Going forward, many businesses and organizations choose to review their governance documents on a regular basis. This serves two purposes: First, it reminds stakeholders of the governance procedures, making it more likely that they will be followed. Second, it gives the market a chance to assess whether the governance document still reflects their wishes. Governance documents can generally be changed at any time by the approval of all stakeholders.

For much more detailed information on writing solid partnership agreements, operating agreements, and bylaws, see the resource titled Farmer’s Guide to Business Entities, available as a free download from Farm Commons at www.farmcommons.org. This guide contains very detailed information on governance documents for each kind of business entity. It has checklists to assist stakeholders in identifying important issues. It also contains model operating agreements and bylaws to assist people in creating their own. Although it is written specifically for farmers rather than farmers markets, the material is relatable to both.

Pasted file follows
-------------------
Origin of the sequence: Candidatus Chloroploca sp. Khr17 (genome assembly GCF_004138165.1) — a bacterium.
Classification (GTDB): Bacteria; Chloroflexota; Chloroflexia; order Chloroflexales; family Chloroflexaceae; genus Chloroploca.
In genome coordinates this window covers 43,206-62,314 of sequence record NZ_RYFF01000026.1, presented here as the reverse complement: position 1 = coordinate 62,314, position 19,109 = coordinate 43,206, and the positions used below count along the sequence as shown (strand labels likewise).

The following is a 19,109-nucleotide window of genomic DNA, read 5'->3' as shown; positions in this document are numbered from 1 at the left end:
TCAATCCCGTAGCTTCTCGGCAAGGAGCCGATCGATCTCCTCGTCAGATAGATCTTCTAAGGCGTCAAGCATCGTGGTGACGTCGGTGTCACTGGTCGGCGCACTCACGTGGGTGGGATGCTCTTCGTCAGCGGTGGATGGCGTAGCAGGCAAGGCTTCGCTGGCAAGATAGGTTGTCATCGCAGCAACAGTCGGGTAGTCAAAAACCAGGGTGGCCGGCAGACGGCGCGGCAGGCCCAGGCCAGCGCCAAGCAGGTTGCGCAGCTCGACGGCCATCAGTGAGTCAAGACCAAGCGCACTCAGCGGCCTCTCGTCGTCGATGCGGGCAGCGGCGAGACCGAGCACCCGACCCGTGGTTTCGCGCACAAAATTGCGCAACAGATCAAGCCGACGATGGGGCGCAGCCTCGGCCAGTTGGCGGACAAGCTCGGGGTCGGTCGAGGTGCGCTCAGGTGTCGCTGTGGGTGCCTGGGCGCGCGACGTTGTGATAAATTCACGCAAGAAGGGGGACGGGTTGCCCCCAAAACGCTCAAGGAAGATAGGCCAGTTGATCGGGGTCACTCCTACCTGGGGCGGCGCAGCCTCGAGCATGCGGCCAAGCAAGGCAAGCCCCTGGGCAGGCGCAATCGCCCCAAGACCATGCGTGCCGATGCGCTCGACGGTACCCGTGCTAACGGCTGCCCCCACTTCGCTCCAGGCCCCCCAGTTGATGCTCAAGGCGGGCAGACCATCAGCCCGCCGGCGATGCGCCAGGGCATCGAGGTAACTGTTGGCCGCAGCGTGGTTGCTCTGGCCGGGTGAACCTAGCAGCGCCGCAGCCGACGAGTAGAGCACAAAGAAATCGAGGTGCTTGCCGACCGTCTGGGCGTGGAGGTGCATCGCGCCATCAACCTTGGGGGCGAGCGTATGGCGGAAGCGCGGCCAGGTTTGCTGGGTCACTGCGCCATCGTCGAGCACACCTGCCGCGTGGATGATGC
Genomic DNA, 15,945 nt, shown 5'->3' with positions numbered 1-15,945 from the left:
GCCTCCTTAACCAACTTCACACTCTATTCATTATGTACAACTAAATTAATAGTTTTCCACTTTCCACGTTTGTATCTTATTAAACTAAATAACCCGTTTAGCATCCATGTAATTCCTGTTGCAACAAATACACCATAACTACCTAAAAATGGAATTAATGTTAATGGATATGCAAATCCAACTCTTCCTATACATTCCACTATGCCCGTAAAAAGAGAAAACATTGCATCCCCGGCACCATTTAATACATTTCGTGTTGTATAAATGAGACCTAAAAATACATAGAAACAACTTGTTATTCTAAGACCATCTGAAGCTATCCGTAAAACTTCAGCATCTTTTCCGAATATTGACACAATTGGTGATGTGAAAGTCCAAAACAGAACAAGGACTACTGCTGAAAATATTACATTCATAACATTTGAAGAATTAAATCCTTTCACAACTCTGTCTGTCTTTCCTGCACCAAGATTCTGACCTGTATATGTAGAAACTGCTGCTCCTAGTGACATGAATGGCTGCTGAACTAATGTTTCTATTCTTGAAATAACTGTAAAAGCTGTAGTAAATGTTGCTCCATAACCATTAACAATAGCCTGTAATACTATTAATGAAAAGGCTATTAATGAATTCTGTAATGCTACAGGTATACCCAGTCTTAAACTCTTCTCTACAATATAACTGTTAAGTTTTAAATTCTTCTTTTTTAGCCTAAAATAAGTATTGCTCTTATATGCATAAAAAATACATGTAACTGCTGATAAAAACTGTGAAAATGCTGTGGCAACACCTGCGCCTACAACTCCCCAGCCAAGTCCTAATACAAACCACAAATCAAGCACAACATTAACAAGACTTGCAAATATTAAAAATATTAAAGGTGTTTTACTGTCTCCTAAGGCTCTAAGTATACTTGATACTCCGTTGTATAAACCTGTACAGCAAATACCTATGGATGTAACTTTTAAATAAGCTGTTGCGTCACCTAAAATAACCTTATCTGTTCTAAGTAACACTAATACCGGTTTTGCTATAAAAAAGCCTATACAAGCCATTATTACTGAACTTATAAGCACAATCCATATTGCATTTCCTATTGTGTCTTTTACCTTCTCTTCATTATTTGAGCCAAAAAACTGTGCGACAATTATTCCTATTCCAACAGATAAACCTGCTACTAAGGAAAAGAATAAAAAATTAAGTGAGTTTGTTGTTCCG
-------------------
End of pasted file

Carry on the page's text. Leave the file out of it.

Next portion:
To understand more about each business form and how they compare to each other generally, visit the Business Structure section of this Toolkit.

Applicable Risks

The following risks can be addressed by using Governance as a risk management tool.

Vendor Relationships Relationship to Host Site Employment/Labor Law Compliance Americans with Disabilities Act Compliance
Farmers Market Legal Toolkit